dealing with grief: derby style


We all deal with grief. It’s a part of life – an unpleasant part, but it’s still there. Recently, my dad, Bollock Obama, passed away. He was my derby hero as well as my dad, and I know that I can’t get him back, and that hurts like hell.

However, I feel him with me whenever I’m around roller derby, because he was such an influential character in my derby development. He is the main reason I want to become a ref, and the reason I want to get back into derby. He loved it so much, and he had such an enthusiasm and passion for it that I really want to carry on his legacy of joy in derby.

It turns out that roller derby is a safe place for mourning and grief, and nobody will judge you. In roller derby, everyone mourns with you, because you’re a family. Even if your team didn’t know the person who passed away, they know you’re hurting, and they support you and try to help you heal. They don’t force it though. Just like a derby injury, healing from a death takes time.

Even months down the line, I feel like I can still turn to members of my derby community and know that they aren’t going to act annoyed or bored by my emotions. Nobody tries to trivialize the hurt and pain you feel, which is incredibly helpful because something I’ve realized is that grief (my grief at least) comes in waves. So I might feel totally happy one day, and be enjoying life to the fullest, but the next day I might feel completely weighed down by the pain of missing my dad. Even if my team don’t understand exactly what I’m feeling, they’re ready to empathize with me, or give me hugs, or do whatever it takes to bear the pain that day. Sometimes all you need is a friend to stand by you and tell you that it’s ok to lay on the floor for an hour because the awfulness is literally keeping you on the floor. 

I’ve found that derby is also a really good place to let out bad feelings. It’s a positive outlet for negative emotions. I am the first to admit I hate exercise, but I know that after two solid hours of throwing myself at training, I do feel better. Also, getting to hit people is pretty good for letting out the aggression I feel at the world for taking my dad. It also helps me develop my hitting techniques, which is something I’ve always struggled with. I’m too pointy in the elbows, but I’m getting better. In this way, I’m taking the sadness and pain, and turning it into something good. I know dad would be proud of that. He was always trying to get me to do good things with my negative emotions. Derby is something where I’ve found that no matter what, I can always move forward. I’m always getting better, even if I feel defeated and down. I’ve learned to take that kind of thinking and apply it to the rest of my life.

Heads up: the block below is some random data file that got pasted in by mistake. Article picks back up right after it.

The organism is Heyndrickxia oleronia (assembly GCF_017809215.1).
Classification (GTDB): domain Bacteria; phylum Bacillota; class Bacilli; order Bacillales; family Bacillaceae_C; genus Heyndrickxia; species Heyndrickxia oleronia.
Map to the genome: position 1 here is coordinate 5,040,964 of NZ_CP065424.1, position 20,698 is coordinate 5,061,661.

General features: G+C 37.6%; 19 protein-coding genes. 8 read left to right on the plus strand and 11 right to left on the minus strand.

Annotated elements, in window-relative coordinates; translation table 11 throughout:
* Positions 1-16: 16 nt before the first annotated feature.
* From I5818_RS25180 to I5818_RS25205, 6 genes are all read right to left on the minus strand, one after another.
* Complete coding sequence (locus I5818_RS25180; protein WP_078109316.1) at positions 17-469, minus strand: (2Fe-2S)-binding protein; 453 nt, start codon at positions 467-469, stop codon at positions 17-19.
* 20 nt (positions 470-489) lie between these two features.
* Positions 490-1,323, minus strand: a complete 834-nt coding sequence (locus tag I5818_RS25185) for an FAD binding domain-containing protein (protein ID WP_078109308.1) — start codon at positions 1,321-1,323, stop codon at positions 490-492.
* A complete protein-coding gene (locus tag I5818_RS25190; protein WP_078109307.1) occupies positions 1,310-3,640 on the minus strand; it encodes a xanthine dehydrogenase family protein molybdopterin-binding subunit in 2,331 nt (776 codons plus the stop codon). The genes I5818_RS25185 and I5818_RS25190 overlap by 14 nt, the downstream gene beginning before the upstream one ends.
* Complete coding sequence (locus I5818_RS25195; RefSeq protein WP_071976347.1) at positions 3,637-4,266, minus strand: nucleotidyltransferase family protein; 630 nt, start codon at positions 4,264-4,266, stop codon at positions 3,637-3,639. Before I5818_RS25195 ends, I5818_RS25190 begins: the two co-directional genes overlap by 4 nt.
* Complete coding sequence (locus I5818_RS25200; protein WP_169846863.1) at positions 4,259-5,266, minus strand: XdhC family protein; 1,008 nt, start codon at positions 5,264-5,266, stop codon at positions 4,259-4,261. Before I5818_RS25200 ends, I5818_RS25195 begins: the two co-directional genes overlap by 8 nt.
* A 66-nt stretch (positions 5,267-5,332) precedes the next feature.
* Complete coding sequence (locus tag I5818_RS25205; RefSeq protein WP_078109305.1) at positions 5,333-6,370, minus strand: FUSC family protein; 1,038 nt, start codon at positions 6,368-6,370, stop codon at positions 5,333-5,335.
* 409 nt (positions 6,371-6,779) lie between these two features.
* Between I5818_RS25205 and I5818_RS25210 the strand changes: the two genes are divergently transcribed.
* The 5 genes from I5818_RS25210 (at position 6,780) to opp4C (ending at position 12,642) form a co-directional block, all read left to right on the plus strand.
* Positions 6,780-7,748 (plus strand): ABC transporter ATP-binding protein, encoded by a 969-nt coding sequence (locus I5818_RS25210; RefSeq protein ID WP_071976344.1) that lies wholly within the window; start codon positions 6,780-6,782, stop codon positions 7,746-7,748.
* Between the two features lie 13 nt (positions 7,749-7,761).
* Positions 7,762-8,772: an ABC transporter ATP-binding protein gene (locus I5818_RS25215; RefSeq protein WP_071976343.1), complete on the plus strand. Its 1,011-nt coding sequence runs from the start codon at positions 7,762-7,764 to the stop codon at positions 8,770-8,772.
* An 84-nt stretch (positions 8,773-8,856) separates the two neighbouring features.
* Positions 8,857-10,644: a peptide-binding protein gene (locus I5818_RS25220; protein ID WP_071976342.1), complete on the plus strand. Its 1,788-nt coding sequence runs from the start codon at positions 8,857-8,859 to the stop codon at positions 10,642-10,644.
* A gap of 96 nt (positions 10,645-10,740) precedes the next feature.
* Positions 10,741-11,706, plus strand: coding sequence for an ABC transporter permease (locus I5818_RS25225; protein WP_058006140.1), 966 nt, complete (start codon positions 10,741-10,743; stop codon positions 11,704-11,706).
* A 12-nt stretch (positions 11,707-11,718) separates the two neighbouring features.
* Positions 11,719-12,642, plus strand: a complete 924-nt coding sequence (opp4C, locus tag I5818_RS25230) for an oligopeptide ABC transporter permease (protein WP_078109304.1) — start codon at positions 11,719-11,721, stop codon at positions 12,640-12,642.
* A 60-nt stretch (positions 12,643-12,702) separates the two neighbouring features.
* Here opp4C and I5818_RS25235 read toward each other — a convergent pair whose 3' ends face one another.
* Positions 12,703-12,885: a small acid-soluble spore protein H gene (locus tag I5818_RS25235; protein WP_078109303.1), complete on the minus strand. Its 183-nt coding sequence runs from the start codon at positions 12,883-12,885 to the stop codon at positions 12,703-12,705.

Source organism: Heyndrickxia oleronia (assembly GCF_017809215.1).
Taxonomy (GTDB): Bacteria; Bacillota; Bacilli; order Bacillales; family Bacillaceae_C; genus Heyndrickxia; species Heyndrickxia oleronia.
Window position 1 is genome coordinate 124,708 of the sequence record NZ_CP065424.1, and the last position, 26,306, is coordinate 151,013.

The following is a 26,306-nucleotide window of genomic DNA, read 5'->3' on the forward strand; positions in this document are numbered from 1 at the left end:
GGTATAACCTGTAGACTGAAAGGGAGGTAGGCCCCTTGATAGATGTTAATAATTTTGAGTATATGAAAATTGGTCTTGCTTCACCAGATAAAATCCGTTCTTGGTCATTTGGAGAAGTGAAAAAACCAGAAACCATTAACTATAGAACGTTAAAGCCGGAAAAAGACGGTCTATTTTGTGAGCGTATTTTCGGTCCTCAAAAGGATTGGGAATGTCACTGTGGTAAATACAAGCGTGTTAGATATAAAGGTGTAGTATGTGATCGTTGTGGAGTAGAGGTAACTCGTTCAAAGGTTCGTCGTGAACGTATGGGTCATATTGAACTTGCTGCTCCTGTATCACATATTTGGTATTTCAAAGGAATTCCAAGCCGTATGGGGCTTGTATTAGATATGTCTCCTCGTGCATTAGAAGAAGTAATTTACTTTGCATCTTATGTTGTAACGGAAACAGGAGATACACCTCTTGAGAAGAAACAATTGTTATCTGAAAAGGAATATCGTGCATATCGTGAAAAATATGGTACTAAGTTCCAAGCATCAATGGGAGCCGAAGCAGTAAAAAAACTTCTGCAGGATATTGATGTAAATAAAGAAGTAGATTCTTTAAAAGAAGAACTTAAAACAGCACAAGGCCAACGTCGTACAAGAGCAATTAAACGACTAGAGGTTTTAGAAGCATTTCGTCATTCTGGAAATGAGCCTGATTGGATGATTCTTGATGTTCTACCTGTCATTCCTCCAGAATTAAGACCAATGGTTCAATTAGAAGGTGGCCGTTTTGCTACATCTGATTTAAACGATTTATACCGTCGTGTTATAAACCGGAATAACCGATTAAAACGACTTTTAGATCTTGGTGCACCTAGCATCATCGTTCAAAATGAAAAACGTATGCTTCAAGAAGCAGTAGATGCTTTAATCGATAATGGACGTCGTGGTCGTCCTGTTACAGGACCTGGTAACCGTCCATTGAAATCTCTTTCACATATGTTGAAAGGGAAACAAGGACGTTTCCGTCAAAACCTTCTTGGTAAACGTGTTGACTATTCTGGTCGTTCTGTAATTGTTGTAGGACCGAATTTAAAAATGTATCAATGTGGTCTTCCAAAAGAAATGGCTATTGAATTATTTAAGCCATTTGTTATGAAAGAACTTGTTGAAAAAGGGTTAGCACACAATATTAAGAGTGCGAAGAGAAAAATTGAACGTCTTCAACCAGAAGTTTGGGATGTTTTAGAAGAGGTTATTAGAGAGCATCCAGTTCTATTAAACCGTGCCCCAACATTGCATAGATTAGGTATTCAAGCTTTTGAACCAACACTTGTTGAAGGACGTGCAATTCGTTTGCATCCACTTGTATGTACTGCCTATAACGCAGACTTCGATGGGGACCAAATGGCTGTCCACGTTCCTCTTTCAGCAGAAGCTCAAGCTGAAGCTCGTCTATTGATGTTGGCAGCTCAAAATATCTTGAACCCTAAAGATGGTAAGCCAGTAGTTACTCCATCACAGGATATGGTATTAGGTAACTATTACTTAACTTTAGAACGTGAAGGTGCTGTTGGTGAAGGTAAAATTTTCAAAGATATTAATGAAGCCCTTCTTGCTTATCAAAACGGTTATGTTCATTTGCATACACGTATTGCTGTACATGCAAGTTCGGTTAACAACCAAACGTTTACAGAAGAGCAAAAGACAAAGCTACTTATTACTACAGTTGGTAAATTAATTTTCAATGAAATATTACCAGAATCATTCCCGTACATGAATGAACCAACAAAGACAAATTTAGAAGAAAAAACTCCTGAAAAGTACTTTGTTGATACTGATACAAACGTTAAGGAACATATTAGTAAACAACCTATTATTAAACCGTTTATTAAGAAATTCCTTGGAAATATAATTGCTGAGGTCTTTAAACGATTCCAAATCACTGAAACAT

Maybe I’m having a day where I can’t get out of bed or move from the fetal position because I miss my dad and when I felt like that and he was alive, he’d be my first call, my first text, my first message. He’d know how to help me work through it. But now, I can’t call him. But if I can count to ten, I’ve made it through ten seconds. I’ve gotten through that much. Then I do it again, and I’ve made it through twenty seconds. And if I do it twelve times, I’ve made it through the length of a full jam, and the exertion I feel is the same, but the victory I feel is the same too, because look at me! I’ve made it through a really tough thing that I didn’t think I could. My dad represented strength and courage to people in the derby community all over the world and I know we’re all going to be hurting, but we’re going to be hurting together, because we’re a family. 

Dad might not know how agonizing his death would actually be for me (and for everyone), but somehow, I think he knew that I’d be able to make something good out of it. He instilled in me the skills I’d need to move forward in derby and in life, and I think he’s proud of me. 


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